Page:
What solution can be suggested for the problem in the short story "Hills Like White Elephants"?Ernest Hemingway's "Hills Like White Elephants"
Hemingway's "Hills Like White Elephants" ends ambiguously with the young couple's train arriving and with little indication of what decision about Jig's pregnancy will be made. Nevertheless, there are some inferences that the reader can make based upon the dialogue between the man and Jig.
Interestingly, since Hemingway does not give the male partner a name, this action seems to dispose the reader to regarding Jig's feelings more sympathetically. In addition, since the man does not have to be the one to undergo the "simple" operation, it is easy for him to suggest the abortion and feel that everything can be the same if Jig will go through with it. His remark near the end of the story as he observes people in the bar, "They were all waiting reasonably for the train," implies that to him Jig is unreasonable about the simple solution of their problem of "the only thing that bothers" them. Clearly, then, the man's perspective is selfish throughout the dialogue. So, the only solution to his relationship with Jig is for him to have her full attention and love; a baby will interfere with their carefree life.
However, it appears fairly evident that Jig is not really in favor of having an abortion. She asks the man dubiously, "And you think then we'll be all right and be happy...and things will be like they were and you'll love me?" And, as their converstion about the abortion continues, Jig becomes more and more upset until she finally asks the man seven times, the number representing completion,
"Would you please please please plese please please please stop talking?"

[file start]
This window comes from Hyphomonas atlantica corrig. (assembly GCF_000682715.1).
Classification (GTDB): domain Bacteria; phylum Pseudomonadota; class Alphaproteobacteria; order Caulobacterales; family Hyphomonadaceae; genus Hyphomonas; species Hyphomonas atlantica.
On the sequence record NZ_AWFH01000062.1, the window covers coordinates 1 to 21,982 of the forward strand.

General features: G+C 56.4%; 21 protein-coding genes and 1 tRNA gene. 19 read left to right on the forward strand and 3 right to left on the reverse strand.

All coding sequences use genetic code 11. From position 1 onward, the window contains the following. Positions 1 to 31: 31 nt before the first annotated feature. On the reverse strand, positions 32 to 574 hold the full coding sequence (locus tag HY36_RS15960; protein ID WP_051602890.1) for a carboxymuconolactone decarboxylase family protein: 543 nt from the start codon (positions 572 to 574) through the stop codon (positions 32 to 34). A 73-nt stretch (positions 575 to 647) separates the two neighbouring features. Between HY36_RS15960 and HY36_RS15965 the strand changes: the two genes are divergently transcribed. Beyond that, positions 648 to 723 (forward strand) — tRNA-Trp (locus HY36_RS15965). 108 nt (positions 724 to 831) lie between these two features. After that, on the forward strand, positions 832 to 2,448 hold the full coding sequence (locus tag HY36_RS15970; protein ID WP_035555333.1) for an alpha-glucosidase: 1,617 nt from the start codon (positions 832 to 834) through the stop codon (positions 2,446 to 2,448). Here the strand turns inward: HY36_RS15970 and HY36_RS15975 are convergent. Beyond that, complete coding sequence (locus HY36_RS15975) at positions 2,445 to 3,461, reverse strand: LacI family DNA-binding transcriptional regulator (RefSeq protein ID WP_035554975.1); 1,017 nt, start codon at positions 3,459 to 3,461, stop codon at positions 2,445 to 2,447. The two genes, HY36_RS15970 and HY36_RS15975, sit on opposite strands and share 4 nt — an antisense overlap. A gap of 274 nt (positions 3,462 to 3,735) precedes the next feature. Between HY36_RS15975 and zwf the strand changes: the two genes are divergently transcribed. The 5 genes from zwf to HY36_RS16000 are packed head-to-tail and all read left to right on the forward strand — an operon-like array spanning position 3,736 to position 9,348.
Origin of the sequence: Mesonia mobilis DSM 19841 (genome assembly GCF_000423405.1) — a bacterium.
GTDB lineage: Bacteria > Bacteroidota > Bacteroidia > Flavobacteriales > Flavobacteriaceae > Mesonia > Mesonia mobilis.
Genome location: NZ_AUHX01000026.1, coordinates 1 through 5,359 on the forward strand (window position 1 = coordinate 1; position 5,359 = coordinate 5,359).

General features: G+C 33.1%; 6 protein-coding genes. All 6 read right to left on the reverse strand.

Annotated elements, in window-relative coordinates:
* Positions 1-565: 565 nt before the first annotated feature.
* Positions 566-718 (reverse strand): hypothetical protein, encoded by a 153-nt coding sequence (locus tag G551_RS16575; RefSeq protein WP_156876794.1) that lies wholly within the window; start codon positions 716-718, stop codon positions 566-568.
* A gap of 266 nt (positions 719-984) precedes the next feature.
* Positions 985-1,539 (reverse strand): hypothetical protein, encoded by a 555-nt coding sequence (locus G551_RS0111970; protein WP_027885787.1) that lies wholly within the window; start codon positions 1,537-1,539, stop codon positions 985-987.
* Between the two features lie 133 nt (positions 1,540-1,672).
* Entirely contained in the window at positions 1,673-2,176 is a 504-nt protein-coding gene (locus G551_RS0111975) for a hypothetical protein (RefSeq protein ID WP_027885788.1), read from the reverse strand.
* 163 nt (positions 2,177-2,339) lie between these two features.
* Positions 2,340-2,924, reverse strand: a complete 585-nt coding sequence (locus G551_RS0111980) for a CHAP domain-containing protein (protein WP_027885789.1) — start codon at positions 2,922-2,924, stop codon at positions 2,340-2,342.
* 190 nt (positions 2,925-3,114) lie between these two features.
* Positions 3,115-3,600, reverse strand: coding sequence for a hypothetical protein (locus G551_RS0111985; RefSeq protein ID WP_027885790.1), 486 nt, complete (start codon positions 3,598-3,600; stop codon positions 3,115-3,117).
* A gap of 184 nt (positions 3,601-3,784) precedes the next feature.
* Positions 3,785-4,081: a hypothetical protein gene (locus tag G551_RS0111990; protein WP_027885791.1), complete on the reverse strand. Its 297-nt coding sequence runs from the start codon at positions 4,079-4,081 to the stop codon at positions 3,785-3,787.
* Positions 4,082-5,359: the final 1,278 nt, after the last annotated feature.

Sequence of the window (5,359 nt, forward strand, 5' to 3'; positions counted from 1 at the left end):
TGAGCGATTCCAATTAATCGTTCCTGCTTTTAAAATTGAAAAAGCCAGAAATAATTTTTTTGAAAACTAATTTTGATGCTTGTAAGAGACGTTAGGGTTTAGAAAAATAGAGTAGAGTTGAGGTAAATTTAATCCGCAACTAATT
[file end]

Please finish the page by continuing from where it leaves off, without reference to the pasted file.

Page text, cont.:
Key to understanding the difference between their perspectives is the Jig's statement "We could have everything" and his reply, "We can have everything." While she means that they will be able to still have their love for each other as well as their love for a baby, the man's statement implies otherwise. For, he means that without a child they can maintain their carefree life of travel, dining and drinking, etc. By his use of the present tense of can, he implies that they must not change their way of life. On the other hand, Jig's use of the conditional tense, could, carries their life to a possible next stage.
Therefore, there seems no solution to their dilemma. Like the symbolic setting that is divided by "two lines of rail," one fertile ground with fields of grain and trees, the other with white hills and land that is brown and dry, Jig and the man are divided in their ideas. Thus, the "shadow of a cloud" that moves across the field of grain seems to foreshadow the disintegration of their relationship.
Assuming that you mean what solution could the characters come to to solve their conflict in the story, possible solutions might be different depending on the point of view of the two characters involved. From Jig's perspective, her conflict with the American might be solved by either conforming to his desire to abort their child or to follow her heart and realize that the American is not the man whom she thought he was and that she needs to live her life with her child and without the American. However, from the American's perspective, the conflict might be solved by having Jig abort the child and revert to her frame of mind before the existence of the unborn child. The story suggests that the solution is that Jig leaves the American--she does not seem to want to follow his will and he does not want what he sees as the burden of a family.
The proper solution for the problem would be for the two people to get married and have the baby. Evidently they are not married at the time of the story. The man is selfish and afraid of giving up his freedom and taking on the responsibility of supporting a wife and child. This sort of selfishness is not at all uncommon among males. There is a similar situation in Theodore Dreiser's great novel AN AMERICAN TRAGEDY which the hero tries to resolve by committing a murder. There is another similar situation in William Faulkner's THE WILD PALMS.